Help my friend understand assisted living care, in Poland, for his mom
February 24, 2021 11:01 AM   Subscribe

One of my work friends is heading to Poland, this weekend, to try to find a facility that can care for his mother. She just had a brain tumor removed and, currently, the prognosis is grey. Whether she can regain speech or motor skills remain to be seen. He is unsure of many elements regarding how this works but moreover, how this will work in Poland.

My question(s) regarding how this will work in Poland:

Are there any entities, governmental or non-governmental who assist in this?

Are there any legal processes to attain power of attorney, legal guardianship or any other caretaker status?

What kinds of documents will he need to obtain to engage in medical/legal processes?

Are there any type of medical tests regarding her competency that should be done?

Are there any situations, because he lives in the US, and she in Poland that might arise because of dispirit forms of law/understanding of legal processes?

Thanks in advance. If there are questions, I can ask him and get more detail.
posted by zerobyproxy to Human Relations (2 answers total) 2 users marked this as a favorite
Best answer: This will be very complex and extra complicated by Covid. He should start with the hospital, because I'd be surprised if they kick someone out in that state without a clear destination, especially in current Covid conditions. We do have a national health service, which often complains that when the family won't pick old people from the hospital say, during winter break, their hands are tied.

If the conclusion is that she needs a care home long-term, he should go to the social care unit local to her place of residence (ośrodek pomocy społecznej) - googling that plus town/village name should help. She'll need an official note from her primary care practitioner (lekarz podstawowej opieki zdrowotnej) declaring her in need of 24-7 care, her retirement papers from ZUS, plus official notes from the family and one signed by her or her legal representative. For a subsidised state care home, it can take months. The other option is a private care home placement but I'm not sure if they'll take a patient in need of that much care, assuming she's not capable of movement at all, and I'd be wary of anywhere without a recommendation because he wouldn't be visiting and she can't tell him if she's being abused. Right now, Covid tests are obligatory everywhere, of course.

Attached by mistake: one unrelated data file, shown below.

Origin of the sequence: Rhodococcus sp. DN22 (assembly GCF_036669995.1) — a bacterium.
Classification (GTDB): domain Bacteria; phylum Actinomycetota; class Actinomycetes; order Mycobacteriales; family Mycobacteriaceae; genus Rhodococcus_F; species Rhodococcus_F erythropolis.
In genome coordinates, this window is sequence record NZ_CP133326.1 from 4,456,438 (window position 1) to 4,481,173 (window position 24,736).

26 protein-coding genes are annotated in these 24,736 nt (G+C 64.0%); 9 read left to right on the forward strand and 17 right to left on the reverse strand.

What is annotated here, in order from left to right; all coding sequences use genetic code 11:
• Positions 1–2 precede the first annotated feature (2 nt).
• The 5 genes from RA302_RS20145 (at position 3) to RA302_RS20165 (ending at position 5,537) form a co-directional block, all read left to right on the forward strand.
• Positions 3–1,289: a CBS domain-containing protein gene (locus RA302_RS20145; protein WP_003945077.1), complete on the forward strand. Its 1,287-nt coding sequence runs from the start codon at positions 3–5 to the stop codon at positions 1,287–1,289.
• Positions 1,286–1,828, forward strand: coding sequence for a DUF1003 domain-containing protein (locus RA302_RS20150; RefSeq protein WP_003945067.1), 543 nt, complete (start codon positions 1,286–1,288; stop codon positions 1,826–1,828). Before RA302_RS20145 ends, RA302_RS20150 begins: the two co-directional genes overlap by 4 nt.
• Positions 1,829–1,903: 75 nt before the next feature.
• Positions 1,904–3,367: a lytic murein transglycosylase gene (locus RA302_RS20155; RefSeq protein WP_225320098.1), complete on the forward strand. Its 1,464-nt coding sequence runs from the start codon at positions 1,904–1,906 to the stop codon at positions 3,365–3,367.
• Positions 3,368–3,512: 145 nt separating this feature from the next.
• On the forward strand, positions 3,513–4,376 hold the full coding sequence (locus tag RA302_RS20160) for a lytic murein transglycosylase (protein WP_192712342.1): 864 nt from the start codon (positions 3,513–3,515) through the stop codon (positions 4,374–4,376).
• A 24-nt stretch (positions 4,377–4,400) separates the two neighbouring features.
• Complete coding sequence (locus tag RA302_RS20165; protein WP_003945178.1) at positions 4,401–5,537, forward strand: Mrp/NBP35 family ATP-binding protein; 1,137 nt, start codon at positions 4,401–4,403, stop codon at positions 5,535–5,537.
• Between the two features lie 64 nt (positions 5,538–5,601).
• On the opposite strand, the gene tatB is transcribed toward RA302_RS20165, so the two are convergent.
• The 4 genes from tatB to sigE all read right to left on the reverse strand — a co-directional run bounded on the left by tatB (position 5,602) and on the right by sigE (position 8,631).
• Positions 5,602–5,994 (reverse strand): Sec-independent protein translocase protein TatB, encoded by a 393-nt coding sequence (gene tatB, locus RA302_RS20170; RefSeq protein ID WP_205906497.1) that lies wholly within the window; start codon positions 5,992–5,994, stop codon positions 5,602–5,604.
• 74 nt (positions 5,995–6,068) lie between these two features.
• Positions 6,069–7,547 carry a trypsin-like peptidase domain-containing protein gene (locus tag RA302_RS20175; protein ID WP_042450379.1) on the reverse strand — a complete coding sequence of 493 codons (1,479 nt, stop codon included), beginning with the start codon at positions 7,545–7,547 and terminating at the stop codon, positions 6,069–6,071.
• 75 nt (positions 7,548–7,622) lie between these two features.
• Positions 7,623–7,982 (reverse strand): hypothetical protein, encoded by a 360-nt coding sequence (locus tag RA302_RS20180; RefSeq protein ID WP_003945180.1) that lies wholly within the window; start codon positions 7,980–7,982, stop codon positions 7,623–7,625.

The legal representation is a whole different problem. Courts are absolutely swamped, and just getting that took 6 months+ before Covid. Plus once you're someone's legal caretaker, you need to fulfill all formalities, including an inventory of her assets for the court, and then annual reports for the court.

I'd actually ask the hospital for hospice care recommendations, because some of the charity hospices can be brilliant, and most of them admit cancer patients based on diagnosis. This would be appropriate for her level of needs, and would require much less in the way of formalities. In my experience as long as the patient obviously needs them, medical professionals agree (same kind of doctor's note) and there isn't any protest from the patient or family, their job is to care for the patient as best as possible. If she recovers, this could be a good stop-gap while waiting for care home and legal representation to be settled.

Our system is absolutely unlike the US, to the very bones of the legal system - Napoleonic, not common law, and terrifyingly bureaucratic. He'll need at minimum a Polish civil lawyer to help navigate it, even if he goes with the hospice option. Not to mention a legal interpreter if his Polish is poor or not up to date.

Also do note there's a semi-lockdown going on. All restaurants are takeout-only, hotels are at 50% capacity (and that can change at any moment, today Warmińsko-Mazurskie region went to full lockdown), and most offices like the ośrodek pomocy społecznej are phone / online / appointment-only. Two-layer or medical masks are obligatory everywhere, face shields are banned, generally we're taking this thing seriously.
posted by I claim sanctuary at 2:48 PM on February 24, 2021 [6 favorites]

Response by poster: @I claim sanctuary--- THANK YOU! I showed your reply to my colleague. He is still forming the realization of what he needs to do and is overwhelmed by the scope. He was very, very appreciative of your counsel. I am going to try to write out an outline of steps for him that incorporate your wisdom. You've lit a path where there was only darkness. Cannot appreciate you enough!!
posted by zerobyproxy at 7:10 AM on February 25, 2021 [2 favorites]

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